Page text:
Motive Likely Not Terror-Related In 'Brutal' Danish Shooting

SMS
People react in front of the Field's shopping center in Copenhagen, Denmark.
Authorities said the firearms were obtained illegally and the suspect was known to mental health services but gave no further details on either.

A gunman who killed three people when he opened fire in a crowded shopping mall acted alone and apparently selected his victims at random, Danish police said Monday, all but ruling out that the attack was an "act of terrorism."

Police have not identified a motive for Sunday's attack inside one of Scandinavia's biggest shopping centers. A suspect carrying a rifle and knife was quickly arrested, and Copenhagen chief police inspector Søren Thomassen said the 22-year-old Danish man also had access to another gun.

He said the firearms were obtained illegally and that the suspect was known to mental health services but gave no further details on either.

"It was the worst possible nightmare," Danish Prime Minister Mette Frederiksen said Monday, calling the attack "unusually brutal."

The three killed were a 17-year-old boy and a 17-year-old girl, both Danes, and a 47-year-old Russian man, according to Thomassen. Four more people were hospitalized with gunshot wounds and were in critical but stable condition. In all 30 people were hurt, most in the panicked stampede after the shots rang out at the Field's shopping center, on the outskirts of the Danish capital.

The last shooting on this scale was in February 2015, when a 22-year-old man was killed in a shootout with police after an attack in the capital that left two people dead and five police officers wounded.

The suspect arrived for a hearing in a packed courtroom, where he is expected to be arraigned on three preliminary charges of murder and four of attempted murder, according to Danish media. Preliminary charges are a step short of filing formal charges but allow authorities to keep a suspect in custody during an investigation. He cannot be named under a court order, media reported.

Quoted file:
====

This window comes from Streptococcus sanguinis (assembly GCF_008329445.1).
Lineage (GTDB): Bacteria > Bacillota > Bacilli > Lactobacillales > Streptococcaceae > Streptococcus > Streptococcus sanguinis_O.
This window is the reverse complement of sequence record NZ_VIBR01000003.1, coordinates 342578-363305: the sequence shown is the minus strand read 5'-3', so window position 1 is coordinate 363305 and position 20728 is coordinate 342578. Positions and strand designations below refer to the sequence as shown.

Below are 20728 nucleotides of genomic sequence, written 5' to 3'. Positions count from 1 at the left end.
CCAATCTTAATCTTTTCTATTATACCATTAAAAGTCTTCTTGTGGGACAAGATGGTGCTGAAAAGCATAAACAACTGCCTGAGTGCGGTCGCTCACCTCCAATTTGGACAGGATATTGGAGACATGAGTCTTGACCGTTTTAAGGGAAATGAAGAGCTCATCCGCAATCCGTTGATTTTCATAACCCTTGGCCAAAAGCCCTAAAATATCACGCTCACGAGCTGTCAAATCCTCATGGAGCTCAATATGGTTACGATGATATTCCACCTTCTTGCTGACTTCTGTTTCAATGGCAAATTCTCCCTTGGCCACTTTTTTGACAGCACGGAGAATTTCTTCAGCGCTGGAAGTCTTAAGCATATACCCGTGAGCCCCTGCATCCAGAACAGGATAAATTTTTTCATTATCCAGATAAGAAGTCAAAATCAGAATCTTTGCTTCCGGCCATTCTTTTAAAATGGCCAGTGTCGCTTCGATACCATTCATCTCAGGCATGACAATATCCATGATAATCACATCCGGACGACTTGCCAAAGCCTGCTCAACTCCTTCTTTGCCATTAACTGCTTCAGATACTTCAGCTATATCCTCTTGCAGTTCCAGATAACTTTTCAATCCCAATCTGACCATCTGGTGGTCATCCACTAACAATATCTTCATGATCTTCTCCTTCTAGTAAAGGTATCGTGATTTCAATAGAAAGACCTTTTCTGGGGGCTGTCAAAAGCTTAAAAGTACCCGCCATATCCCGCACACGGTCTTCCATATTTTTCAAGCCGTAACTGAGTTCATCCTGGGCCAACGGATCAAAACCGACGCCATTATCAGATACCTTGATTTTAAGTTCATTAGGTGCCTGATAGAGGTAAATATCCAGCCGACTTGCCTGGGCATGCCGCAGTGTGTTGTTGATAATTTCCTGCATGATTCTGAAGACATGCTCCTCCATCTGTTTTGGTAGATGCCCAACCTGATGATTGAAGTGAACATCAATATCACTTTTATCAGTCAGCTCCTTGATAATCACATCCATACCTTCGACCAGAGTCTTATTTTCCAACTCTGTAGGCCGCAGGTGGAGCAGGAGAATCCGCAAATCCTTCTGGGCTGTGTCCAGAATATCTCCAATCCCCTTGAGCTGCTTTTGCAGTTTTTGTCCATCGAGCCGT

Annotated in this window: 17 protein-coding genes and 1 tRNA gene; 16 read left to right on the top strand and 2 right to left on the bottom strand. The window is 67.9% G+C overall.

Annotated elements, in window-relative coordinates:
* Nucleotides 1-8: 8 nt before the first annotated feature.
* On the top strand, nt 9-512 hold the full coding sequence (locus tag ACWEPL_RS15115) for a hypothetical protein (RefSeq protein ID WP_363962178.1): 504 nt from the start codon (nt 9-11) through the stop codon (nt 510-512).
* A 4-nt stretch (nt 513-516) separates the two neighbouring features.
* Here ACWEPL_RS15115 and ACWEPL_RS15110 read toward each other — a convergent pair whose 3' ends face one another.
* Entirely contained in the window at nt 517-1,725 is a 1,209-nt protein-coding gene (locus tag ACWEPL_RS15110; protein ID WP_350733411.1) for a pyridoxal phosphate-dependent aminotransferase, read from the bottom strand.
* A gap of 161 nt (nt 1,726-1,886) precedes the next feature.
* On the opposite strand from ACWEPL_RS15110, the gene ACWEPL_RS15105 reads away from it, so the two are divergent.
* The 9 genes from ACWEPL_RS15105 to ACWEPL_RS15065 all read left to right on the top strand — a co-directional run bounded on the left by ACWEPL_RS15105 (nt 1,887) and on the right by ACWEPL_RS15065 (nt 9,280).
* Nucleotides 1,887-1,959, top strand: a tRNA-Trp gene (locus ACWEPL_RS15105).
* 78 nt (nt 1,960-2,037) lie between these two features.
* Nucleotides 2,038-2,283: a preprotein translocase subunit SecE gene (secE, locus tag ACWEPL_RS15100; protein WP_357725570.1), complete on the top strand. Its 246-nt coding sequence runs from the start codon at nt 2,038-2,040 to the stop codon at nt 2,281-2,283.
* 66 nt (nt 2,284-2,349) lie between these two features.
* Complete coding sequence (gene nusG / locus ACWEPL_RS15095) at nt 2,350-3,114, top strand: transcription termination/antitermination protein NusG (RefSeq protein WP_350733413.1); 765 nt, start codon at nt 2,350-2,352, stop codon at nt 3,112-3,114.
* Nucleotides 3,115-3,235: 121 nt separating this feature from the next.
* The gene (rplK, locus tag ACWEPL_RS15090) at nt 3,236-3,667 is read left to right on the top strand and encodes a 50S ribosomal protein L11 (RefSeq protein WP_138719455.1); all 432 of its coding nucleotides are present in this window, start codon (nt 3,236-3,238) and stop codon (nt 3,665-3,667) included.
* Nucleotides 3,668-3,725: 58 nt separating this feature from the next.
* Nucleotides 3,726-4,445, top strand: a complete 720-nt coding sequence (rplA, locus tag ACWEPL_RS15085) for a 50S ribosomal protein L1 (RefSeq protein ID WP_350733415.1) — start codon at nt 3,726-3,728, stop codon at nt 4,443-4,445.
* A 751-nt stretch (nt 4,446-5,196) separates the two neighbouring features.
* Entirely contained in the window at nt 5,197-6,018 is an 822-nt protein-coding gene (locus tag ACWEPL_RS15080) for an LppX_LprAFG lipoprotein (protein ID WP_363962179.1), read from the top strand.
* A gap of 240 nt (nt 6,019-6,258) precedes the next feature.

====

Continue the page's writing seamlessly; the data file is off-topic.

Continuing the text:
Thomassen said police had no indication that anyone helped the gunman, and his motive remains unclear.

"There is nothing in our investigation, or the documents we have reviewed, or the things we have found, or the witnesses' statements we have gotten, that can substantiate that this is an act of terrorism," said Thomassen, who previously identified the suspect as an "ethnic Dane," a phrase typically used to mean someone is white.

Danish broadcaster TV2 published a grainy photo of the alleged gunman, a man wearing knee-length shorts, a vest or sleeveless shirt, and holding what appeared to be a rifle in his right hand.

"He seemed very violent and angry," eyewitness Mahdi Al-Wazni told TV2. "He spoke to me and said it (the rifle) isn't real as I was filming him. He seemed very proud of what he was doing."

Images from the scene showed people running out of the mall, where people laid flowers on Monday.

Chassandra Stoltz, an 18-year-old student who was on her way to a Harry Styles concert that was scheduled for Sunday night nearby, described a stampede as the shots rang out. At first, she and her sister and father thought it was because someone had spotted Styles — but she soon realized the panic, including a man who grabbed his child from a stroller in the chaos.

"People were guiding us towards the exit sign, and we ran up the roof and we were stuck there for a while and then people were panicking all over the place and people were crying," Stoltz said.

The Styles concert was canceled due to the shooting.

Sunday's attack came about a week after a shooting in neighboring Norway, where police said a Norwegian man of Iranian origin opened fire during a LGBTQ festival, killing two and wounding more than 20.

Additional reporting by The Associated Press.